The city of Albuquerque, N.M., is the first in the nation to wire its sewers with fiber through a partnership with CityNet Telecommunications, bringing online 21 high-rise buildings with 1,000 business tenants.
Omaha City, Ind., and Vienna, Austria, are among eight other cities slated to get fiber in their sewer pipes soon through the services of Silver Spring, Md.-based CityNet, which uses robots to lay fiber underground. The network, which uses Alcatel fiber equipment to run a network of minirings, provides dark fiber to carriers interested in leasing fiber so they can offer business services to tenants of high-rise buildings along the traditional Indefeasible Right of Use contractual model.
Future builds will include several larger cities, including Dallas and Pittsburgh. The company is negotiating with 20 more cities, including Washington, D.C., for more installations.
"The actual construction has taken just four months," said Robert Berger, chairman and CEO of CityNet. "No company has ever done anything like this before. . . . This is the first true last-mile network that gives telecom carriers direct access to paying end-user carriers."
Along with building the first true utility-style fiber network, Berger also coined probably the most generous definition of the sewer system as "the only ubiquitous clear path running through the subterranean jungle beneath cities directly to buildings." Albuquerque officials said they dubbed CityNet "night creatures," since the company was laying fiber using its sewer robot - Sewer Access Module, or SAM - after dark so it wouldnt disturb traffic downtown.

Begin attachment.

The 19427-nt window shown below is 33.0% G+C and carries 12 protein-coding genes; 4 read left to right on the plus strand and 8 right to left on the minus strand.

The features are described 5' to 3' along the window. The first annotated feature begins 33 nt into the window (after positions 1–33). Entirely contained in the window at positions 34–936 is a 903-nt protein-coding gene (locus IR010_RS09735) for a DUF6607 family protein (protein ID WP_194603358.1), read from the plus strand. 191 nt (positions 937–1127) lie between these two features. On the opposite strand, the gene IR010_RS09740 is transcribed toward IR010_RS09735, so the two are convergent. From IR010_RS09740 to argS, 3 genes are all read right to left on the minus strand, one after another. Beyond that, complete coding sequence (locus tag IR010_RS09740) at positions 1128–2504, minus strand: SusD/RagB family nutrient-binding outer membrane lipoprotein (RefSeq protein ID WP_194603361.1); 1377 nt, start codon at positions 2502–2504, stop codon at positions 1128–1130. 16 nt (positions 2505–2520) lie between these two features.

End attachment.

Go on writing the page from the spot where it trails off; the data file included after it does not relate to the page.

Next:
"We have long been proponents of dual use of our city infrastructure," said Larry Blair, Albuquerques director of public works. "It had never occurred to us that a sewer line might have anything but a single purpose."
CityNet has signed a 24-year contract with the city to maintain sewer pipes used for fiber ring deployment, and a revenue share agreement. The company will supply the city with digital pictures proving it is living up to its commitments. CityNet has raised slightly less than $200 million from institutional and private investors.